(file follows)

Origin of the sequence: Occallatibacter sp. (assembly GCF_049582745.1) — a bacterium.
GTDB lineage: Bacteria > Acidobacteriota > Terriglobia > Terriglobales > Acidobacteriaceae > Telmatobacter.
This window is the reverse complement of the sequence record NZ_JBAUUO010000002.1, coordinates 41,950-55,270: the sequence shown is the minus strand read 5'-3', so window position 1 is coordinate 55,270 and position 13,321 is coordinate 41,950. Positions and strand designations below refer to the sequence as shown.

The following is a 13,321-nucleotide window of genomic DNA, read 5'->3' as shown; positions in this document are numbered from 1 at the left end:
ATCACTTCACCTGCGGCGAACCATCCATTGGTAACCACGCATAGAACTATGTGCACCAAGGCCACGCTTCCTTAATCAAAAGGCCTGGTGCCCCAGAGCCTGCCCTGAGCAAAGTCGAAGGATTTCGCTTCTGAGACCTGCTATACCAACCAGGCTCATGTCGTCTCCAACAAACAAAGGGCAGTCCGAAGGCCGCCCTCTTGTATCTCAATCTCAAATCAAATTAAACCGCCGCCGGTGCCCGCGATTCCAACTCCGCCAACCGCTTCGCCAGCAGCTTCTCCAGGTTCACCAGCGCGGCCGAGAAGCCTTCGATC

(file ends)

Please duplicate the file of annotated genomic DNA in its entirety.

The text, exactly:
Origin of the sequence: Occallatibacter sp. (assembly GCF_049582745.1) — a bacterium.
GTDB lineage: Bacteria > Acidobacteriota > Terriglobia > Terriglobales > Acidobacteriaceae > Telmatobacter.
This window is the reverse complement of the sequence record NZ_JBAUUO010000002.1, coordinates 41,950-55,270: the sequence shown is the minus strand read 5'-3', so window position 1 is coordinate 55,270 and position 13,321 is coordinate 41,950. Positions and strand designations below refer to the sequence as shown.

The following is a 13,321-nucleotide window of genomic DNA, read 5'->3' as shown; positions in this document are numbered from 1 at the left end:
ATCACTTCACCTGCGGCGAACCATCCATTGGTAACCACGCATAGAACTATGTGCACCAAGGCCACGCTTCCTTAATCAAAAGGCCTGGTGCCCCAGAGCCTGCCCTGAGCAAAGTCGAAGGATTTCGCTTCTGAGACCTGCTATACCAACCAGGCTCATGTCGTCTCCAACAAACAAAGGGCAGTCCGAAGGCCGCCCTCTTGTATCTCAATCTCAAATCAAATTAAACCGCCGCCGGTGCCCGCGATTCCAACTCCGCCAACCGCTTCGCCAGCAGCTTCTCCAGGTTCACCAGCGCGGCCGAGAAGCCTTCGATC